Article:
Ancient monuments and artifacts are often damaged because of exposure to natural or artificial environmental factors, which can lower their historical value or significance [1–9]. Traditionally, functional repair and aesthetic restoration are undertaken to recover the original form of damaged monuments and artifacts [10,11]. The Athens Charter (1931), Venice Charter (1964), and Nara Document on Authenticity (1992) have been prepared to establish restoration principles for cultural heritages, and countries around the world have restored their cultural heritages according to their own rules following international recommendation . Generally, damaged artifacts can be restored only when their historical and cultural value can be retrieved through sufficient and direct historical research. Any restoration that may distort the value or cause a controversy is restricted. Fundamentally, a traditional technique and original materials are used for restoration. However, if the traditional technique is not applicable and the original materials cannot be supplied, modern technologies and materials that have been scientifically and experientially established can be used.
Recently, various conservation methods using advanced technologies and new materials have been used in the restoration process of cultural artifacts [13–16]. In particular, when a cultural artifact loses its historical value or changes its shape, the restoration effort focuses on recovering the entire or partial shape of a certain period via thorough historical research and consultation with experts [17–19]. The restoration of a cultural artifact is usually realized using a manual method that relies on conservators’ intuition and techniques [20,21]. Using this method, physical contact with the material is inevitable. Moreover, if the restored parts look inappropriate, it would have to be removed. In this case, the original artifact can suffer a secondary damage either from frequent physical contact or excessive force applied during the removal of the parts.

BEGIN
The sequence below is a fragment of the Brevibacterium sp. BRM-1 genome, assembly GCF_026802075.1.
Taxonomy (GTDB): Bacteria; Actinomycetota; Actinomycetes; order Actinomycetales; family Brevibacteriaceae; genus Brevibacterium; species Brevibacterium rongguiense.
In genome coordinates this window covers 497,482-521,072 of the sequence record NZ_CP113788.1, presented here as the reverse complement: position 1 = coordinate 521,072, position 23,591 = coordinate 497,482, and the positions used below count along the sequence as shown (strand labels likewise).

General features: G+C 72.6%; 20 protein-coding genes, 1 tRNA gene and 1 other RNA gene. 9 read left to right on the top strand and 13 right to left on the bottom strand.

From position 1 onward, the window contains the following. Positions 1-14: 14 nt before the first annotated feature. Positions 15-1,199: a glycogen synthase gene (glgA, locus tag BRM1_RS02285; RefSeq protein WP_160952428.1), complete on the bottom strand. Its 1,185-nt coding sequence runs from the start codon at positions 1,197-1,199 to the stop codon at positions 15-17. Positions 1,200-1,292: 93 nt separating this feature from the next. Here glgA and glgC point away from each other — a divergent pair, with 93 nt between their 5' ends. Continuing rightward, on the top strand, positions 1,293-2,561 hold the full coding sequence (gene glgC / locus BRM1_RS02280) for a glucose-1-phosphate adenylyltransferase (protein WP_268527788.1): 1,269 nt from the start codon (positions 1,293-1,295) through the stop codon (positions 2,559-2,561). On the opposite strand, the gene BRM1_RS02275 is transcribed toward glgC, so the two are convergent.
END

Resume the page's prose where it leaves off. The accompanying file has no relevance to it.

With the advancement in digital technology, many approaches that complement traditional restoration methods have emerged. The most prominent technologies include three-dimensional (3D) scanning and printing. 3D scanning is used in areas of digital documentation [22–25], shape analysis , conservation evaluation , and digital restoration [28–30]. In particular, this method is actively used for digitalizing and documenting rock materials such as rock arts , inscribed stones [32,33], knapped stones , dolmen , and stone pagoda . Moreover, 3D printing has been employed in a wide area, including the establishment of restoration planning, supplementing the lost area, replication, and exhibition. Because of the availability of a wide variety of printing materials, 3D printing is used for the actual restoration of damaged artifacts [37–45].
In this study, the restoration of a stone-seated Bodhisattva (stone Buddha statue) was performed using various digital technologies. This statue is composed of zeolitic tuff, which has rarely been reported to be used as a Buddha material around the world. Thus, its unique value as a representative style of the Buddha statue has been appreciated between the 17th and 19th century in Korea. However, this statue was mostly damaged because of the missing parts. According to the ICOMOS-ISCS glossary, the missing part is defined as the empty space, obviously located in the place of some formerly existing stone part. The protruding and particularly exposed parts of sculptures are typical locations for material loss, which result in the missing parts . The missing parts of the Buddha statue are attributed to the soft and weak characteristics of the material.